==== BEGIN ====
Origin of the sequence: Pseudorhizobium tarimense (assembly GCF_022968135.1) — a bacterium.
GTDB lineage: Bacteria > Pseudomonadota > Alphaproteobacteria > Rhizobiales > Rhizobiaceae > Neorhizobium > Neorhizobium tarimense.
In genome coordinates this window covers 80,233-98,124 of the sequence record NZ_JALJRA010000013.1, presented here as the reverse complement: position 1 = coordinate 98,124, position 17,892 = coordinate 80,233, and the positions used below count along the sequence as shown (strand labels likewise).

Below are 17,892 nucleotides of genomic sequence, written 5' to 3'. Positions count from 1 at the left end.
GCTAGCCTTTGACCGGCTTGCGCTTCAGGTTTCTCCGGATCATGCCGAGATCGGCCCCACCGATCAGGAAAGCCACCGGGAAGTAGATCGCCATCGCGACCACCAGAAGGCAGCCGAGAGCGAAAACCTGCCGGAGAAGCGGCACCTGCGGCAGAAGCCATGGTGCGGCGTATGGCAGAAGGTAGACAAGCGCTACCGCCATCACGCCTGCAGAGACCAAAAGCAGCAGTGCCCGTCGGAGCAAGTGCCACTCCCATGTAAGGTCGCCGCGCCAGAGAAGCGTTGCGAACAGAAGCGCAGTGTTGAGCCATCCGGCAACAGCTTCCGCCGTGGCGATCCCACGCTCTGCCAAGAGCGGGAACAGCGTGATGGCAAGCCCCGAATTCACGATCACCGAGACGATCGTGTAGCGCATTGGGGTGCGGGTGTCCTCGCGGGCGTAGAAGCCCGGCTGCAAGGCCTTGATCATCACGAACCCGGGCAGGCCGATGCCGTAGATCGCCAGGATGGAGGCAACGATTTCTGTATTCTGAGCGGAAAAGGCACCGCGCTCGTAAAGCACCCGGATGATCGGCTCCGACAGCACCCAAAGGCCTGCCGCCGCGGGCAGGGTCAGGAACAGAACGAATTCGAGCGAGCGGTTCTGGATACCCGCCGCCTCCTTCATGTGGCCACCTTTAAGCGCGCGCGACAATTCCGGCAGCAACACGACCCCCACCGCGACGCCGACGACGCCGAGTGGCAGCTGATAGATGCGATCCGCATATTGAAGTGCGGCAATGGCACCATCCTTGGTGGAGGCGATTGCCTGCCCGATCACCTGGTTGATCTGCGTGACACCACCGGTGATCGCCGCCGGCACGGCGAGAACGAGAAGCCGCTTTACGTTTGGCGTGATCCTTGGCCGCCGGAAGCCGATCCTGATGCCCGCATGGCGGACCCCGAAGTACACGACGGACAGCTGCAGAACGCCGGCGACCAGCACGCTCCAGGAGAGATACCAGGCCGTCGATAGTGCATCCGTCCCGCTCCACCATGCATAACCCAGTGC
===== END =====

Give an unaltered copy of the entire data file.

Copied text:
Origin of the sequence: Pseudorhizobium tarimense (assembly GCF_022968135.1) — a bacterium.
GTDB lineage: Bacteria > Pseudomonadota > Alphaproteobacteria > Rhizobiales > Rhizobiaceae > Neorhizobium > Neorhizobium tarimense.
In genome coordinates this window covers 80,233-98,124 of the sequence record NZ_JALJRA010000013.1, presented here as the reverse complement: position 1 = coordinate 98,124, position 17,892 = coordinate 80,233, and the positions used below count along the sequence as shown (strand labels likewise).

Below are 17,892 nucleotides of genomic sequence, written 5' to 3'. Positions count from 1 at the left end.
GCTAGCCTTTGACCGGCTTGCGCTTCAGGTTTCTCCGGATCATGCCGAGATCGGCCCCACCGATCAGGAAAGCCACCGGGAAGTAGATCGCCATCGCGACCACCAGAAGGCAGCCGAGAGCGAAAACCTGCCGGAGAAGCGGCACCTGCGGCAGAAGCCATGGTGCGGCGTATGGCAGAAGGTAGACAAGCGCTACCGCCATCACGCCTGCAGAGACCAAAAGCAGCAGTGCCCGTCGGAGCAAGTGCCACTCCCATGTAAGGTCGCCGCGCCAGAGAAGCGTTGCGAACAGAAGCGCAGTGTTGAGCCATCCGGCAACAGCTTCCGCCGTGGCGATCCCACGCTCTGCCAAGAGCGGGAACAGCGTGATGGCAAGCCCCGAATTCACGATCACCGAGACGATCGTGTAGCGCATTGGGGTGCGGGTGTCCTCGCGGGCGTAGAAGCCCGGCTGCAAGGCCTTGATCATCACGAACCCGGGCAGGCCGATGCCGTAGATCGCCAGGATGGAGGCAACGATTTCTGTATTCTGAGCGGAAAAGGCACCGCGCTCGTAAAGCACCCGGATGATCGGCTCCGACAGCACCCAAAGGCCTGCCGCCGCGGGCAGGGTCAGGAACAGAACGAATTCGAGCGAGCGGTTCTGGATACCCGCCGCCTCCTTCATGTGGCCACCTTTAAGCGCGCGCGACAATTCCGGCAGCAACACGACCCCCACCGCGACGCCGACGACGCCGAGTGGCAGCTGATAGATGCGATCCGCATATTGAAGTGCGGCAATGGCACCATCCTTGGTGGAGGCGATTGCCTGCCCGATCACCTGGTTGATCTGCGTGACACCACCGGTGATCGCCGCCGGCACGGCGAGAACGAGAAGCCGCTTTACGTTTGGCGTGATCCTTGGCCGCCGGAAGCCGATCCTGATGCCCGCATGGCGGACCCCGAAGTACACGACGGACAGCTGCAGAACGCCGGCGACCAGCACGCTCCAGGAGAGATACCAGGCCGTCGATAGTGCATCCGTCCCGCTCCACCATGCATAACCCAGTGC